Apple faces a $625.5 million judgment against Mirror Worlds over alleged patent infringement related to Spotlight, Time Machine and Cover Flow, unless it succeeds in an emergency motion.
Apple faces a $625.5 million judgment unless it can win a legal argument
against Mirror Worlds, which sued the company in 2008 for alleged patent
infringement. Mirror Worlds won its verdict against Apple Oct. 1.
, Apple's emergency motion accuses Mirror Worlds of "triple
dipping" if it wins $208.5 million for each of the three patents allegedly
in dispute. Attorneys for both Apple and Mirror Worlds plan to submit their
respective arguments concerning the monetary judgment, with Apple arguing that
two of the patents have "outstanding issues" that make them
For its part, the original lawsuit accuses Apple's Mac OS X, mobile devices
and personal computers of violating Mirror Worlds' technology for organizing
data items such as documents in a "stream." The patents themselves
were first filed in 1999 by a Yale computer science professor, David Gelernter,
who founded Mirror Worlds. Apple's Spotlight, Time Machine and Cover Flow
applications-which allow users to flip through on-screen tiles and documents-are
the products apparently at issue.
Bloomberg paraphrases the closing arguments of Apple's chief counsel,
Jeffrey Randall, as saying the Mirror Worlds patents had already been sold
twice, for a combined total of around $5 million, and weren't worth more.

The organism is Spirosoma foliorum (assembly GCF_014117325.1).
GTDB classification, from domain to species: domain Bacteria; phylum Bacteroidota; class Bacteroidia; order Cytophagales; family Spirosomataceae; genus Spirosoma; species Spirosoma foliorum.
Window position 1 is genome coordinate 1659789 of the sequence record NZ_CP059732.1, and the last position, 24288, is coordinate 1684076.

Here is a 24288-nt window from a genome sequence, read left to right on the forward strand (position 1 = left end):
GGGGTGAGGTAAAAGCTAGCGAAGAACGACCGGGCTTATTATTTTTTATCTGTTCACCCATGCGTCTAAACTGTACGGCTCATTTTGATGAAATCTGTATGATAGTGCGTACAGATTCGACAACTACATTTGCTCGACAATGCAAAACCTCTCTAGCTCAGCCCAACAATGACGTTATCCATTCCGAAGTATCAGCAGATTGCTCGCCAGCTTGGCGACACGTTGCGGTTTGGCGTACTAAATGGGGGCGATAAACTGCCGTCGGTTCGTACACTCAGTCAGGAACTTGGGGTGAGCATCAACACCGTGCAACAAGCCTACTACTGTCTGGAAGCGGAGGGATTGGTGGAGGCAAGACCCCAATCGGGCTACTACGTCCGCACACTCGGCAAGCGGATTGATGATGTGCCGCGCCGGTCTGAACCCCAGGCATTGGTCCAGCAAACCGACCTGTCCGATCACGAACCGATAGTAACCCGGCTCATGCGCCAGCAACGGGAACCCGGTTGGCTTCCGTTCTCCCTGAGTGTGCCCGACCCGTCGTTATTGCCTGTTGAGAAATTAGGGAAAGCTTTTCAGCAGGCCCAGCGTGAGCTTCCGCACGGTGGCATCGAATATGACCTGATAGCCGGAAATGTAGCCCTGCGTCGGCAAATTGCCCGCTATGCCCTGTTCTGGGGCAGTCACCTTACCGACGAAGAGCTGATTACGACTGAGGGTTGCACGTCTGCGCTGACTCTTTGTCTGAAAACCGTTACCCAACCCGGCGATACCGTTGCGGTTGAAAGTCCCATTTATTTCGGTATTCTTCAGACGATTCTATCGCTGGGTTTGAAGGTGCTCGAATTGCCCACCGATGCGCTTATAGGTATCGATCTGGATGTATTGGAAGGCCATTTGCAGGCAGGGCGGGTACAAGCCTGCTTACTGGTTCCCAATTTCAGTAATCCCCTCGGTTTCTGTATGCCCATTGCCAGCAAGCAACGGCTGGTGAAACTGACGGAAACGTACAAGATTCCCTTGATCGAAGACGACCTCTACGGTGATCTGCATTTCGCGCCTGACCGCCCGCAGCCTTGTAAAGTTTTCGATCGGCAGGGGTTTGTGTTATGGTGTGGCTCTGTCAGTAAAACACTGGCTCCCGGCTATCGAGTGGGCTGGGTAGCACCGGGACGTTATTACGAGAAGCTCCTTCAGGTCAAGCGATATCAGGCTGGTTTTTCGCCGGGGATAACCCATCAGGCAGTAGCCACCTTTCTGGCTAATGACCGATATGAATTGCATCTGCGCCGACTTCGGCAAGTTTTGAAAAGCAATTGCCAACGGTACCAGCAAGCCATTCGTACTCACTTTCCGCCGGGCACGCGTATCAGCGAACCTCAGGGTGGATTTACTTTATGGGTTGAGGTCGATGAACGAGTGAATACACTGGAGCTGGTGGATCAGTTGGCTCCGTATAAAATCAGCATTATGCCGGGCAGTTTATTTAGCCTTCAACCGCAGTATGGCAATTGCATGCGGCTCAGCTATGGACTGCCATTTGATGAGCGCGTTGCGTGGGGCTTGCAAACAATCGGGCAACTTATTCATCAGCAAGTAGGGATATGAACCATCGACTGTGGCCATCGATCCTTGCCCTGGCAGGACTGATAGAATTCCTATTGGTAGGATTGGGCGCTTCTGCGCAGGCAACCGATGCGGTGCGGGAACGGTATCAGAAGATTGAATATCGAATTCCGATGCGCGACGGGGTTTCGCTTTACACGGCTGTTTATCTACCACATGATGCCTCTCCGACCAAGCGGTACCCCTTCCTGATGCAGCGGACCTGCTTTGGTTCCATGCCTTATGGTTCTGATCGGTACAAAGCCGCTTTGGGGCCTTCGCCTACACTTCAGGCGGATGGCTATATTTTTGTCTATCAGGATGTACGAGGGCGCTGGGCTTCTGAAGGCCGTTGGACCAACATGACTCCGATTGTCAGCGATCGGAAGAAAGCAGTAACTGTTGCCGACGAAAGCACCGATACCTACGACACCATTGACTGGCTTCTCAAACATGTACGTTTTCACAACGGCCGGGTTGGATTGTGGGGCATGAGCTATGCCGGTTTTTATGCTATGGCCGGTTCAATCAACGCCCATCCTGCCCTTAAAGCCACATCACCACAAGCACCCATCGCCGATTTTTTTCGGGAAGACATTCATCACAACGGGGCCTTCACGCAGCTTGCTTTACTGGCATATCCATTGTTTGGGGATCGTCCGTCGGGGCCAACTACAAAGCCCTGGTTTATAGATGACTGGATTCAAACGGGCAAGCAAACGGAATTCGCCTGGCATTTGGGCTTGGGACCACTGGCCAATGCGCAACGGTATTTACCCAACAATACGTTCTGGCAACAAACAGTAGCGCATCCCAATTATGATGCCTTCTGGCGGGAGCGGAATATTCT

The case is Mirror Worlds LLC v. Apple Inc., 08cv88, U.S. District Court for
the Eastern District of Texas (Tyler). The U.S. District judge hearing the
arguments is Leonard Davis, who
also presided over i4i's recent patent-infringement case against Microsoft
Patent-infringement suits against larger companies have a history of being
won in that part of the Texas
court system. In 2006, Microsoft and Nintendo were ordered to pay $21 million
to Anascape, a small IT outfit, for allegedly violating a patent related to
game controllers. In July 2009, another tiny company, Tsera, sued Microsoft,
Apple and 21 other tech companies over a touch-screen patent.
While patent-infringement cases between large and small companies frequently
make the news, much of the tech industry's attention lately has focused on
battles between the titans. Microsoft filed a patent-infringement lawsuit
against Motorola Oct. 1, joining Apple and Oracle in legal attacks against
Google's Android operating system.
Microsoft has claimed that Motorola's Android smartphones violate nine
patents related to features such as synchronizing e-mail and contacts. The
lawsuit mirrors a March one submitted by Apple against HTC,
accusing the manufacturer of violating some 20 patents related to the iPhone's
interface, architecture and hardware.